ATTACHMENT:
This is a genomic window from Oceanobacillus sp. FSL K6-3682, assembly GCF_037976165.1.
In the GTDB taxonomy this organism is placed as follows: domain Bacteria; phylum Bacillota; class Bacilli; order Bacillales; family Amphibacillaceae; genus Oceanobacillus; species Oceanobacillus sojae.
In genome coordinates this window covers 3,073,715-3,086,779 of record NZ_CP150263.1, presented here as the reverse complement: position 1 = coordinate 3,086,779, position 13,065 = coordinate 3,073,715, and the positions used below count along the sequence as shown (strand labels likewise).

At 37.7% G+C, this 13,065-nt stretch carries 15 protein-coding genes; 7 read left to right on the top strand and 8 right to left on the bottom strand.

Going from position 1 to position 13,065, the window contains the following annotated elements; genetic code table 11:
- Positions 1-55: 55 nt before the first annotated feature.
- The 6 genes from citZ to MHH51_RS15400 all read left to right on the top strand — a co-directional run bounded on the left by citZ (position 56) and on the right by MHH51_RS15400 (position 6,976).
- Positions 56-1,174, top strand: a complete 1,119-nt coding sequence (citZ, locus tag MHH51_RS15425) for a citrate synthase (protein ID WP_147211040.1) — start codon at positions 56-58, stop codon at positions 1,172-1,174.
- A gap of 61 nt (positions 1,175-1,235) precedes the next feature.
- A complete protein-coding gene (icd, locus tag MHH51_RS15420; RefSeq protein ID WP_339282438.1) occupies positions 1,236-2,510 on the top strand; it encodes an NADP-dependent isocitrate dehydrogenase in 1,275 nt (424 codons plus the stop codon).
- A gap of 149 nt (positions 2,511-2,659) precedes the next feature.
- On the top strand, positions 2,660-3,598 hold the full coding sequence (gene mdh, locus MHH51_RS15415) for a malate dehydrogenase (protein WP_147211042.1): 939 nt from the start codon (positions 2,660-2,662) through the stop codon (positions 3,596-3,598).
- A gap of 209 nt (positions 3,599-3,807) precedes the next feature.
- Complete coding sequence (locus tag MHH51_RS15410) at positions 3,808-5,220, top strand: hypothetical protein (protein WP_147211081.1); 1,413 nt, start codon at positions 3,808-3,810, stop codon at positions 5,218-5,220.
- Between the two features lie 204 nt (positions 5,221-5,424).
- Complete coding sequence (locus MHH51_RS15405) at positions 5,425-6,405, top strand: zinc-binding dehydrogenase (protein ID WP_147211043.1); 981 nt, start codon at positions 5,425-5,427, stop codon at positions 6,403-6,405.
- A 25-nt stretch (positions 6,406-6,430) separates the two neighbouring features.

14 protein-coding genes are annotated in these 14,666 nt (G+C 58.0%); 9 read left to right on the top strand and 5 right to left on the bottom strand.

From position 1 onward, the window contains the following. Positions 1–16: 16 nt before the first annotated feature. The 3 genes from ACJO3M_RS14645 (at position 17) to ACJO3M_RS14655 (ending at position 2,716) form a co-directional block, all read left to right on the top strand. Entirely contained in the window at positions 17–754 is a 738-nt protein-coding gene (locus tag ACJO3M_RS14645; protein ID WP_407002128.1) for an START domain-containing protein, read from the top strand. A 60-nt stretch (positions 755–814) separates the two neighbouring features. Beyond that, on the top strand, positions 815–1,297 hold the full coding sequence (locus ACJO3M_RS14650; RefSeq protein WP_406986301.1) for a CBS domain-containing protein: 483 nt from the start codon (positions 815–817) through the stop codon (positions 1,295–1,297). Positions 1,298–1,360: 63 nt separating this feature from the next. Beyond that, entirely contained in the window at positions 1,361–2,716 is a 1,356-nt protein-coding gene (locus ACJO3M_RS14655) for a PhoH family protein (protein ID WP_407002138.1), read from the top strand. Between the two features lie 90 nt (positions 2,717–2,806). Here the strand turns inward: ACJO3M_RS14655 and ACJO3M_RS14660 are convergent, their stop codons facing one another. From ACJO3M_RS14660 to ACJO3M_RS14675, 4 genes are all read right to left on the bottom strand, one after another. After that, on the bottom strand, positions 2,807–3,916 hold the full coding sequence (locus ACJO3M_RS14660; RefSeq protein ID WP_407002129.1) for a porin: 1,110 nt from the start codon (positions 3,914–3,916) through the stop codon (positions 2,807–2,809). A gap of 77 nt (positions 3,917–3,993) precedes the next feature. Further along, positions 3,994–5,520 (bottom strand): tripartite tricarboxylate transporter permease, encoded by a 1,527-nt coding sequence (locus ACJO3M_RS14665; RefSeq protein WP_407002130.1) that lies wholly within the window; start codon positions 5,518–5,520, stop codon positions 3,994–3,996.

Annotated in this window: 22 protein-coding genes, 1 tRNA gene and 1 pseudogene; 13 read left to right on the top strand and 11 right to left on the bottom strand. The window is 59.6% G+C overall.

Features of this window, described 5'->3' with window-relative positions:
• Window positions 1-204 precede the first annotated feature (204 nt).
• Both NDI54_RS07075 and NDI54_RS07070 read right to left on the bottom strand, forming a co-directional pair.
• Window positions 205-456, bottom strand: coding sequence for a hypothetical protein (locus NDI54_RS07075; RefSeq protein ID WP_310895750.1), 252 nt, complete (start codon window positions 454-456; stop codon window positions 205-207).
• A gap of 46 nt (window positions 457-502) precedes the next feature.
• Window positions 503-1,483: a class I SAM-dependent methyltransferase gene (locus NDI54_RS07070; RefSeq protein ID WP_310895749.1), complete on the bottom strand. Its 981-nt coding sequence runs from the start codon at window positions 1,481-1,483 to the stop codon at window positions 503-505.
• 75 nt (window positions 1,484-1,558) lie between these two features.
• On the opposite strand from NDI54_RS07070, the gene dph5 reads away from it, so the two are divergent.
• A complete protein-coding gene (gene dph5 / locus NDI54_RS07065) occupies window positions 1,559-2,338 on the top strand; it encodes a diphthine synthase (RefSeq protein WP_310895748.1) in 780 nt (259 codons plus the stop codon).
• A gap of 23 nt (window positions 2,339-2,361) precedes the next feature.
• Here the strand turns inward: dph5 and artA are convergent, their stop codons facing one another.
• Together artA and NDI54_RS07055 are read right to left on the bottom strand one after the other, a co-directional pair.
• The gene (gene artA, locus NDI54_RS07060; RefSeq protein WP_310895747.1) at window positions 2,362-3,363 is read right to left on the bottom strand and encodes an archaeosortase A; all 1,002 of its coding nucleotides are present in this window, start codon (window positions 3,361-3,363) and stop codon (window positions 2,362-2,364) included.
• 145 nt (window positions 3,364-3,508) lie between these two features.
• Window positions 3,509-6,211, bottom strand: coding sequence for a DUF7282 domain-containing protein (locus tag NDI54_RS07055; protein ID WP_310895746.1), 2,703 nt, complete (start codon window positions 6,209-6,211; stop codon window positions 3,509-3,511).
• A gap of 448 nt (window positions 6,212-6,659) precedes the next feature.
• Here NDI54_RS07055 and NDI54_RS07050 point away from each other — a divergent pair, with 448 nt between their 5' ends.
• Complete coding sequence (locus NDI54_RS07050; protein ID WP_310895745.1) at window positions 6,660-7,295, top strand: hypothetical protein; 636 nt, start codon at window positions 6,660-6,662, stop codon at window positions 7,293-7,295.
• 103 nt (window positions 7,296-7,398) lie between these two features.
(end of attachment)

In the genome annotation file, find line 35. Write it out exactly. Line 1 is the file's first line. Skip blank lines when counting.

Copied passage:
• Window positions 3,509-6,211, bottom strand: coding sequence for a DUF7282 domain-containing protein (locus tag NDI54_RS07055; protein ID WP_310895746.1), 2,703 nt, complete (start codon window positions 6,209-6,211; stop codon window positions 3,509-3,511).